Another example is the “The Sydney Harbour Tunnel” it went broke twice and you know “commuters didn’t notice any change at all”. It was the banks that took a haircut mainly because the intermediaries massively overestimated the amount of traffic, so be it. if the banks take a hit, do you think the electorate is really concerned, do you think the commuters are worried?
Apparently, independent economists and commentators who have analyzed our alleged budget crisis concluded that it is exaggerated. But still, almost every day, Australians are reminded by the Abbott Government that “we” are borrowing $1 billion a month just to pay the interest on government debt. It is also alleged that the annual cost of servicing through foreign loans the $200 billion in unfunded superannuation liabilities is in the billions, and that Australia’s banks are a “key conduit for foreign capital into Australia with a critical role in financing Australia’s current account deficit.”
But who exactly are the lenders to our state and federal governments and to Australian banks? For what periods and on what conditions? At what interest rates? And how much sway can the lenders exert over government policies and agendas?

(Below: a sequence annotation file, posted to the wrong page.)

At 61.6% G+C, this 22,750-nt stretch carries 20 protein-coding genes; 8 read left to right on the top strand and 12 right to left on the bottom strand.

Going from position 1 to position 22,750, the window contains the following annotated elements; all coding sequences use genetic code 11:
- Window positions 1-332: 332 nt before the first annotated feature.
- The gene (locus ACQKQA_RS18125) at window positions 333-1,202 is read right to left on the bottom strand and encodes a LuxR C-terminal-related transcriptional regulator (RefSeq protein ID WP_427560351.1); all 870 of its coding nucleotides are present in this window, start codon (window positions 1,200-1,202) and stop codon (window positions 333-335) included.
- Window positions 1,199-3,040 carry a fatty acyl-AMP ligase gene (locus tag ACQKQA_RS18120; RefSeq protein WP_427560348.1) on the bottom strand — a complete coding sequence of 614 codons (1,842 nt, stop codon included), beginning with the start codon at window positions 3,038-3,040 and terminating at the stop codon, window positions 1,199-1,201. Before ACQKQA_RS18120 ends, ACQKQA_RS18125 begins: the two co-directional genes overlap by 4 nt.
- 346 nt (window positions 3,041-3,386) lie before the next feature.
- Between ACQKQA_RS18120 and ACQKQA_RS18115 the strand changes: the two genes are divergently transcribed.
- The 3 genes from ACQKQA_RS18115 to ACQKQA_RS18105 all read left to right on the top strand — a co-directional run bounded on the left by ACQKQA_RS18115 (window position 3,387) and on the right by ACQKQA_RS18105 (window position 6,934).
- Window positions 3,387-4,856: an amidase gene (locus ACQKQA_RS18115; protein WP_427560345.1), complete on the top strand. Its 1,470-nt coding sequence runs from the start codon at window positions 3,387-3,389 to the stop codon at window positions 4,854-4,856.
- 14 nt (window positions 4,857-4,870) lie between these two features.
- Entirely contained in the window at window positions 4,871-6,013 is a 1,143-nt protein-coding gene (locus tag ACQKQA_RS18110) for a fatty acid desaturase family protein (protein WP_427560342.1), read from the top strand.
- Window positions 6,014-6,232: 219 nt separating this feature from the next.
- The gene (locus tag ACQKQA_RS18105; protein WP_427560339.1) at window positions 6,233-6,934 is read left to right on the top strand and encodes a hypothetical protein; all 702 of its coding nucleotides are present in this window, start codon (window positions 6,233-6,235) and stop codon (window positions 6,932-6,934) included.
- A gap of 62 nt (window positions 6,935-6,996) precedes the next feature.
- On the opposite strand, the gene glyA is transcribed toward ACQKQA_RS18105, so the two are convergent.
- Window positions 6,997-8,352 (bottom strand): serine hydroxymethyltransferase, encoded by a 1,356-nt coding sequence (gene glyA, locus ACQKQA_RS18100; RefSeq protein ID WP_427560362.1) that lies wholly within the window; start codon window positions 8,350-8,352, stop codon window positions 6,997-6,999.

So far, as of 12 May 2017, two government assets have been privatised. The most recent privatisation is the 99-year lease of a 50.4% share of Endeavour Energy.
On 11 May 2017, the NSW Government announced that a consortium led by Macquarie Group’s infrastructure arm had been successful in securing the tender for a price of $7.6 billion.
Along with Ausgrid and Transgrid, the lease of Endeavour Energy represents the final of the three “poles and wires” sales – a key policy of the Liberal/National government in the 2015 State election.
NSW Government will retain a 49.6 per cent interest in Endeavour Energy and will have ongoing influence over operations as lessor, licensor and as safety and reliability regulator.
The other privatisation is the 35-year long-term concession for the titling and registry business of Land and Property Information (LPI). The NSW Government first announced its plans for the LPI in May 2016, saying that net proceeds from the transaction would be invested in new infrastructure.
On 12 April 2017, LPI was leased to a consortium composed of Hastings Fund Management and First State Super for $2.6 billion. The NSW Government plans to invest $1 billion of the proceeds into upgrading Parramatta and ANZ Stadiums and refurbishing Allianz Stadium.
The video is located at //bipartisanpolicy.org/events/putting-p3s-to-work-in-the-united-states/
Mr Hockey, the former Treasurer of Australia in the Abbott Government from 18 September 2013 until September 2015, when he resigned from Cabinet after refusing to work under an offer made from the incoming Prime Minister, Malcolm Turnbull.
BCP – The Bipartisan Policy Center is a non-profit organization that combines the best ideas from both parties to promote health, security, and opportunity for all Americans. BPC drives principled and politically viable policy solutions through the power of rigorous analysis, painstaking negotiation, and aggressive advocacy.